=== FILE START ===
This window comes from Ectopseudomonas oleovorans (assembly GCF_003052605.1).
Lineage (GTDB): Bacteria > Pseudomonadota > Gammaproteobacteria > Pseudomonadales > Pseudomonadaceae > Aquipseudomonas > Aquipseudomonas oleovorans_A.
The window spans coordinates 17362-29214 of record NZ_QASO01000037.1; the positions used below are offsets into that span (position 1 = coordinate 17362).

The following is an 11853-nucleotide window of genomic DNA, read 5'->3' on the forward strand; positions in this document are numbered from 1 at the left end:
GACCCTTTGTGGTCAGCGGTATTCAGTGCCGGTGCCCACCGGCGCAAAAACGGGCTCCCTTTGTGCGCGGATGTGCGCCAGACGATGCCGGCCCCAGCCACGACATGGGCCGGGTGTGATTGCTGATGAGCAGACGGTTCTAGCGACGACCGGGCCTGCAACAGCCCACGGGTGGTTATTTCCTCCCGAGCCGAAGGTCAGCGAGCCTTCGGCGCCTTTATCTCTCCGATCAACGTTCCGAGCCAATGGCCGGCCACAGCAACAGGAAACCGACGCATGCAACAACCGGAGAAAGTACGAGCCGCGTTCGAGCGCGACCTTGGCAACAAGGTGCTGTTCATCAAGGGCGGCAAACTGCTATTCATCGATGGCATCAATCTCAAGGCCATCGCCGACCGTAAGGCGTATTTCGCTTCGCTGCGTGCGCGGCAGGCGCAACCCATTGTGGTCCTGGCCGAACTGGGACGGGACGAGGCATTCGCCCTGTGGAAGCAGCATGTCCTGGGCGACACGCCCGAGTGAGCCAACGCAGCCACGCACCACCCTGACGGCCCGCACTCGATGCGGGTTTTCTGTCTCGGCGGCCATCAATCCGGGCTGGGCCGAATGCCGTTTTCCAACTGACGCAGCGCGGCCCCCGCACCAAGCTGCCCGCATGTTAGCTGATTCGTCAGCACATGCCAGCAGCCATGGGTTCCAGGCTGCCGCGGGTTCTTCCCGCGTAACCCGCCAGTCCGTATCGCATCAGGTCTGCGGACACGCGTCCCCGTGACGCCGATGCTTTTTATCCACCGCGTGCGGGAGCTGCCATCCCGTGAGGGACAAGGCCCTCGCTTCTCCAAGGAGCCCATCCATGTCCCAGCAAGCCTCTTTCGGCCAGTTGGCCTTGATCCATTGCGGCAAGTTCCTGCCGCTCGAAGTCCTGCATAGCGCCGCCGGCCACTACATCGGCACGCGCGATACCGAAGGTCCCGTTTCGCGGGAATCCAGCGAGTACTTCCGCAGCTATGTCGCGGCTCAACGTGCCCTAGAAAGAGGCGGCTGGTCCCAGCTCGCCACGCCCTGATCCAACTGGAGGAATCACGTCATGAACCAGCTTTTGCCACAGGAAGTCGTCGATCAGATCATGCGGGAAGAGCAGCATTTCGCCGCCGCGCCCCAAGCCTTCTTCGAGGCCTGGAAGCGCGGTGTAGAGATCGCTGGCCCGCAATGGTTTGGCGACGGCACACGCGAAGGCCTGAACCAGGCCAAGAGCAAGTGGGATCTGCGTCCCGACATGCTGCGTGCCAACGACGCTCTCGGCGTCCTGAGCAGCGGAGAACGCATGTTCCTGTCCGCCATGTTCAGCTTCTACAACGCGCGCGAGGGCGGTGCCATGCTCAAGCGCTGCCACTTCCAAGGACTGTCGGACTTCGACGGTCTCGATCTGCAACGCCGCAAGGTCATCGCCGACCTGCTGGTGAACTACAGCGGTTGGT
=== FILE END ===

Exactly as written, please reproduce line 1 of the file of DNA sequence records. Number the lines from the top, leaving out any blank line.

This window comes from Ectopseudomonas oleovorans (assembly GCF_003052605.1).